What You Need to Know About Repealing of Cole Memo: FAQ
US Attorney General Jeff Sessions announced Thursday that he is rescinding the Cole Memo which set a policy of federal non-interference with state-legal cannabis.
It is a clear sign that the federal prosecutors may intend to initiate country-wide legal actions against cannabis businesses in legal states. It may sound scary but keep in mind that this move does not trigger any immediate actions. Here’s what you need to know about the Cole Memo and consequences of its rescinding.
What is The Cole Memo?
The Cole Memo was a document initially proposed by former US Attorney General James M. Cole in 2013. He issued a memorandum to all US attorney that was initially published by the Department of Justice. The memo implied that prosecutors should focus only on the following list of actions related to state-legal cannabis operations:
- Preventing the distribution of cannabis to minors;
- Preventing revenue from cannabis sales from going to criminal enterprises, gangs, and cartels;
- Preventing the distribution of cannabis from legal states to other states;
- Preventing state-authorized cannabis activities from being used as a cover for the trafficking of other illegal drugs;
- Preventing violence and the use of firearms in the cultivation and distribution of cannabis;
- Preventing driving under the influence of cannabis and the exacerbation of other adverse public health consequences related to marijuana use;
- Preventing the cultivation of cannabis on public lands and the attendant public safety and environmental dangers posed by marijuana production on public lands;
- Preventing cannabis possession or use on federal property.
Does Abolition of The Cole Memo Mean End of Legalisation?
No. Or, at least, not yet. Session’s move rescinds a Department of Justice policy guideline which indicates that federal prosecutors across the country can interfere with legal cannabis (and DOJ will no officially oppose that).
It may seem worrisome, and rightly so. However, the whole action does not look like a straightforward attempt to kill the industry. In an interview with Leafly, Steve DeAngelo, co-founder of Harborside, suggests that “this is an attempt to suppress the growth of the industry, not to kill us. It is more of a delaying tactic than a knife to our throat.”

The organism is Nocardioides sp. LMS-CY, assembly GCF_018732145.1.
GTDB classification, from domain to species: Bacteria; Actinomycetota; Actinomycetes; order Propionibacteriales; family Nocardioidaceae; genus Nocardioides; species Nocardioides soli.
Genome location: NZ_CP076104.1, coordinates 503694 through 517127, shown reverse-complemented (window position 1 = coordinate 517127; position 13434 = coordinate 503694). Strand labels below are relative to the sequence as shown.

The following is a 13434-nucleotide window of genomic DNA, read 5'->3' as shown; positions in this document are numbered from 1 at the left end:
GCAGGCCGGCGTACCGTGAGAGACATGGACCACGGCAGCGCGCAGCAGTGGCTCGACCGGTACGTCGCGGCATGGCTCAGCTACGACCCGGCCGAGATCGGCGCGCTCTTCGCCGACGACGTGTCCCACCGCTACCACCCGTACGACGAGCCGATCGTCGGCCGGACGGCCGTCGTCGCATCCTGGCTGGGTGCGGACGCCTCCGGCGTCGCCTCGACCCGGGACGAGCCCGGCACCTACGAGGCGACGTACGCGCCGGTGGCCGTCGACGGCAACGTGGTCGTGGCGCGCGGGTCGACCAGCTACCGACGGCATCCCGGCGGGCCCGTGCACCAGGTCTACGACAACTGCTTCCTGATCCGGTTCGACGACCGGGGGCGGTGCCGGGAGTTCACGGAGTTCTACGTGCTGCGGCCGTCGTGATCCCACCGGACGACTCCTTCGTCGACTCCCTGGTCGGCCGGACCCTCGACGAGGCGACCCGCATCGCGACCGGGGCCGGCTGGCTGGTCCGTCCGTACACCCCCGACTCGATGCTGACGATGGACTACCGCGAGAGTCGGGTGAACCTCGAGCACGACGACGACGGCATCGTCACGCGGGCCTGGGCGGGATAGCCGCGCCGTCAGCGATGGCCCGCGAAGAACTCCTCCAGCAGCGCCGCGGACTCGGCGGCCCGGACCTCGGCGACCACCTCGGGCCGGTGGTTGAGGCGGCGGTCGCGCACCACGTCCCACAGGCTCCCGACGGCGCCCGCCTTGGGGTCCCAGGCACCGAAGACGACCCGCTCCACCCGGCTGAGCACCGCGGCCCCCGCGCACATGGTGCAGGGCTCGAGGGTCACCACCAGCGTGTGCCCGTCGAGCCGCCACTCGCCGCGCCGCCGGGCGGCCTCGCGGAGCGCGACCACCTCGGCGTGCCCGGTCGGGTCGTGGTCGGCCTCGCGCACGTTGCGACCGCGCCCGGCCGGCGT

What To Expect?
Nothing will happen right now. Undoing the Cole memo opens the door to federal interference with legal cannabis programs, but the move itself does not trigger anything.
One can expect that the first action would likely come from individual US attorney. Their offices could file criminal actions against cannabis businesses in legal states to shut down the business. It is not happening right now, but we will see in the next couple of months.
What’s The Reason Behind It?
Jeff Sessions is a prominent opponent of cannabis. His famous quote is that “good people do not smoke marijuana.” Sessions is pretty sure that cannabis could worsen the national opioid epidemic despite all available evidence that opioid use decreases in legal states.
One of the reasons may be an attempt to suppress blooming cannabis activity in state-legal markets. Sessions has criticised adult-use programs in legal states; however, legalization keeps spreading, supported by liberals and conservatives alike. With a festive start of sales in California on New Year’s Day, it became more evident that the industry is going full speed from there. Sessions may be trying to downplay it.
Do We Have Other Protections?
Yes, but not many. There is the Rohrabacher–Blumenaur amendment which is included in a federal spending bill. It currently prevents DOJ from spending resources to prosecute state-legal medical cannabis. Adult-use cannabis, however, is not protected; more, Congress will need to renew the Rohrabacher–Blumenaur amendment later this month. The Sessions’ move, in fact, could encourage representatives to protect state-legal cannabis further.
Will State Officials Be Forced to Hand Over Licensing Records?
Names of state-licensed cannabis companies and locations are already available at California’s Cannabis Control Bureau website. According to Leafly’s information, the DOJ can take advantage of public information on cannabis businesses and can be expected to subpoena state tax and sales record on individual cannabis businesses. However, such course of events will likely lead to a court battle because there are significant chances that California will not cooperate with a subpoena.
What About Banking?
The US Treasury Department’s 2014 policy guarantees that banks and credit unions associated with cannabis-related businesses will remain unaffected by DOJ’s move. More, the Financial Crimes Enforcement Network which issued the guidance to banks is part of the Treasury Department, not the DOJ. However, rescinding the Cole Memo could cause some financial institutions to take a hard look at their current relationships with cannabis businesses across the country.
(Sweedsy in no way encourages illegal activity and would like to remind its readers that marijuana usage continues to be an offense under Federal Law, regardless of state marijuana laws. To learn more, click here.)